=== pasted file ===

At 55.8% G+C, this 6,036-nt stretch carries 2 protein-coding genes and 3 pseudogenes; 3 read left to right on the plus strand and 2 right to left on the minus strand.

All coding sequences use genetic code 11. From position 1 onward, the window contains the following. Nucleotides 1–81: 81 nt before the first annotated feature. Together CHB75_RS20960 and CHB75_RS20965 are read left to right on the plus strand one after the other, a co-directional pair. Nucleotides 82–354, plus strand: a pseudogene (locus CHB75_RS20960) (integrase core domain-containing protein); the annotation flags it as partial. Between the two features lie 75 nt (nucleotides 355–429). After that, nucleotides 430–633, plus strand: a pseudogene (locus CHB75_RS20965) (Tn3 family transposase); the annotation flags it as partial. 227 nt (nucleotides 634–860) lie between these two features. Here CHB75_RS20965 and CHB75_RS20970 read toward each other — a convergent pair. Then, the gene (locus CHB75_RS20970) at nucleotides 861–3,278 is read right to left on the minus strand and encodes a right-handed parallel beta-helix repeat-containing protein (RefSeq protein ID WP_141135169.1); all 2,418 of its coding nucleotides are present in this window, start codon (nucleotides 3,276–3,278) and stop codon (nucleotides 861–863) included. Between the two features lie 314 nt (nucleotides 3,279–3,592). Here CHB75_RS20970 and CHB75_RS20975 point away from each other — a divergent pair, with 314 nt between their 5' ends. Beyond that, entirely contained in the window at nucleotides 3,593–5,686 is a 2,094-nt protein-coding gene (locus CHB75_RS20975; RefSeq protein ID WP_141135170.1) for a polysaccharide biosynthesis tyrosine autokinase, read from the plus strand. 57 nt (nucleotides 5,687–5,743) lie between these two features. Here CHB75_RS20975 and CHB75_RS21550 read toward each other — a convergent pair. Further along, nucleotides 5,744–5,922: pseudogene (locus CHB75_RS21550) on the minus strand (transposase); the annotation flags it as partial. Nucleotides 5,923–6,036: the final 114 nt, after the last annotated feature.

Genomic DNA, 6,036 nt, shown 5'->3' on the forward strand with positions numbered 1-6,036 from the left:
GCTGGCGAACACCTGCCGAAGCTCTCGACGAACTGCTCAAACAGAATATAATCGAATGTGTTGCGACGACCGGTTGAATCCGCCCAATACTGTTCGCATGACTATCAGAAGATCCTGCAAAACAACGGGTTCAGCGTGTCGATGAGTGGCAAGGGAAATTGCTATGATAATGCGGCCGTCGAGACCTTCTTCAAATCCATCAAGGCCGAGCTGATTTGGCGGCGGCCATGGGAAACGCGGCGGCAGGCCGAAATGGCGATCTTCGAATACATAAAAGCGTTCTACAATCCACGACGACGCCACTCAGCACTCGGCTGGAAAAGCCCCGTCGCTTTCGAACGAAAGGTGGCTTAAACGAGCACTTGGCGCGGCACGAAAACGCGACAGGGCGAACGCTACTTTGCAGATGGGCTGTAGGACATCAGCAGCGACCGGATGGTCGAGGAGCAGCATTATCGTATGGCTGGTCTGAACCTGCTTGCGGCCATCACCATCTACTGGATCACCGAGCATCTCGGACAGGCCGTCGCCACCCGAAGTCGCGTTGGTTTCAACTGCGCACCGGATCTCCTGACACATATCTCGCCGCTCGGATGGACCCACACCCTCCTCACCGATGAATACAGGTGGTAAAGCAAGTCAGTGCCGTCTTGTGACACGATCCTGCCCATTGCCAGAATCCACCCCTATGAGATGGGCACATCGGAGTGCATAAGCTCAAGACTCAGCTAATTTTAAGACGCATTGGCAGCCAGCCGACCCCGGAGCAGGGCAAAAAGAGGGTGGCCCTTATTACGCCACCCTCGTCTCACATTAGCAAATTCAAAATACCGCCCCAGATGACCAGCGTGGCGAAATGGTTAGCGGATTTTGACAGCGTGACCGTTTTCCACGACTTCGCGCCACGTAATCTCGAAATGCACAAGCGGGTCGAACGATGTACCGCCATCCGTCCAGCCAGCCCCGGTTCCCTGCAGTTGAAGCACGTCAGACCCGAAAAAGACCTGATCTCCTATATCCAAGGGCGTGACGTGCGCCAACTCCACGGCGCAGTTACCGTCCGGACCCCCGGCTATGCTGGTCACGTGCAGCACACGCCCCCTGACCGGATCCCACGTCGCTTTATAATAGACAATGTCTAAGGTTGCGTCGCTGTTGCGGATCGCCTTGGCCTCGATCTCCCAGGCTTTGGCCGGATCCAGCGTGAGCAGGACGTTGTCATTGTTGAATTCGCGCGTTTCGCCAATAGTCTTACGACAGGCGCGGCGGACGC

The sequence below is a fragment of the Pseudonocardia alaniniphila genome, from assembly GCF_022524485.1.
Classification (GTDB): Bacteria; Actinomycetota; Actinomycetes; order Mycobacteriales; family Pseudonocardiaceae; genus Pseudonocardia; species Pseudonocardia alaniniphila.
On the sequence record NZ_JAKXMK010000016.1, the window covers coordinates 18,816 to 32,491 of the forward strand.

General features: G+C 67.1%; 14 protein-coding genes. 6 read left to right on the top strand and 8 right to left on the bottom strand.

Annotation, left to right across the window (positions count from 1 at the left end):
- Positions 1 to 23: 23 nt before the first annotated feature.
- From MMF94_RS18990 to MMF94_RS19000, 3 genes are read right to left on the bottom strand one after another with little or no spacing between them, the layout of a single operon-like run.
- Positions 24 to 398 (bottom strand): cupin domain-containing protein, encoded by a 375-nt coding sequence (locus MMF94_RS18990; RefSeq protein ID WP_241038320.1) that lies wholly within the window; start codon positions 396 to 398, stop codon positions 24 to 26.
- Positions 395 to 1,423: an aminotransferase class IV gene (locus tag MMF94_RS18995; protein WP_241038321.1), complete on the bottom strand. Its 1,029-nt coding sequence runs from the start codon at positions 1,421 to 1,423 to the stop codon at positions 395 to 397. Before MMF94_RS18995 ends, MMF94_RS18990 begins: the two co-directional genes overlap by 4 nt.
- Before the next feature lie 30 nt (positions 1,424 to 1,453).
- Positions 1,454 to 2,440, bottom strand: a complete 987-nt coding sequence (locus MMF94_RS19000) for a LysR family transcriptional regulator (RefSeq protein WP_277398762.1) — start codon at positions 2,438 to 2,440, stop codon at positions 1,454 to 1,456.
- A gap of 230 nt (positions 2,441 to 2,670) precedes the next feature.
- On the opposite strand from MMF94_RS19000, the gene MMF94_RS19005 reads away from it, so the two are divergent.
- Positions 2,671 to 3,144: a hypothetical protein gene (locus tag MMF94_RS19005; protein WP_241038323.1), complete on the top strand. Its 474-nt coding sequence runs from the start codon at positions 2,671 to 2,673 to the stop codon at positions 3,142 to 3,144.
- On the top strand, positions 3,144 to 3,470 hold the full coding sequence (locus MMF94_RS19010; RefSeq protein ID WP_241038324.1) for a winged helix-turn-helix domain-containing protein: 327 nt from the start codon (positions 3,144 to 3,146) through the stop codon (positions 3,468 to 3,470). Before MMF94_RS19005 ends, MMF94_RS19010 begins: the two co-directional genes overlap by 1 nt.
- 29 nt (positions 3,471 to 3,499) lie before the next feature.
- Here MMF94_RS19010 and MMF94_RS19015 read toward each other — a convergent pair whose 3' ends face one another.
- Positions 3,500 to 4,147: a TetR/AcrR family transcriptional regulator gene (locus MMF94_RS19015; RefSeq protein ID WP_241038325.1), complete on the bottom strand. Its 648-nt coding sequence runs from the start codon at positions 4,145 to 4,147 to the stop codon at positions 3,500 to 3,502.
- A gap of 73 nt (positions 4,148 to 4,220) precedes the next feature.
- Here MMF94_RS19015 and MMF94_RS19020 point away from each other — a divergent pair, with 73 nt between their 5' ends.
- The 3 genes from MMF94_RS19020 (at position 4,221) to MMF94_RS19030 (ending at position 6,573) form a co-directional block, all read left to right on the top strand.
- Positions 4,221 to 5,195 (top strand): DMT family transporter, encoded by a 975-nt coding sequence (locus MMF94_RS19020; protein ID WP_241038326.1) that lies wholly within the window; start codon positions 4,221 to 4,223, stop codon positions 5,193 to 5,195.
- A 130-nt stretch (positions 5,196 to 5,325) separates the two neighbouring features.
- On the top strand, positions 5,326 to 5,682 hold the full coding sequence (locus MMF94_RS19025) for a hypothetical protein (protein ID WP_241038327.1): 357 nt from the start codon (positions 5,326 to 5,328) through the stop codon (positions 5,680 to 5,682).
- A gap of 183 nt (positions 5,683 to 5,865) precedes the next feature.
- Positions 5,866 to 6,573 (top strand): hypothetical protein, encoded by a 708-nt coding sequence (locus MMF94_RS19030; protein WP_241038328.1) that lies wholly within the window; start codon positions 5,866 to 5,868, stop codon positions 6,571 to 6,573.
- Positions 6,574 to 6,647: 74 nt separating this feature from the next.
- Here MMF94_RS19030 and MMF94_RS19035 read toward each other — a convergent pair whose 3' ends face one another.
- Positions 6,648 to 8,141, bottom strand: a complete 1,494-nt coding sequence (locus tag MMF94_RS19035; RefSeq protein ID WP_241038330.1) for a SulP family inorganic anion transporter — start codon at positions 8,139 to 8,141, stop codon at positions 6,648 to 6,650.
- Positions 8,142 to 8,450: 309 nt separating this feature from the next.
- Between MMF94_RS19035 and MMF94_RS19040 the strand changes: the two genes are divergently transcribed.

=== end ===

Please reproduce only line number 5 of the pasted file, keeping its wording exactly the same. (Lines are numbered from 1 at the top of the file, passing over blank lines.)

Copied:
The sequence below is a fragment of the Pseudonocardia alaniniphila genome, from assembly GCF_022524485.1.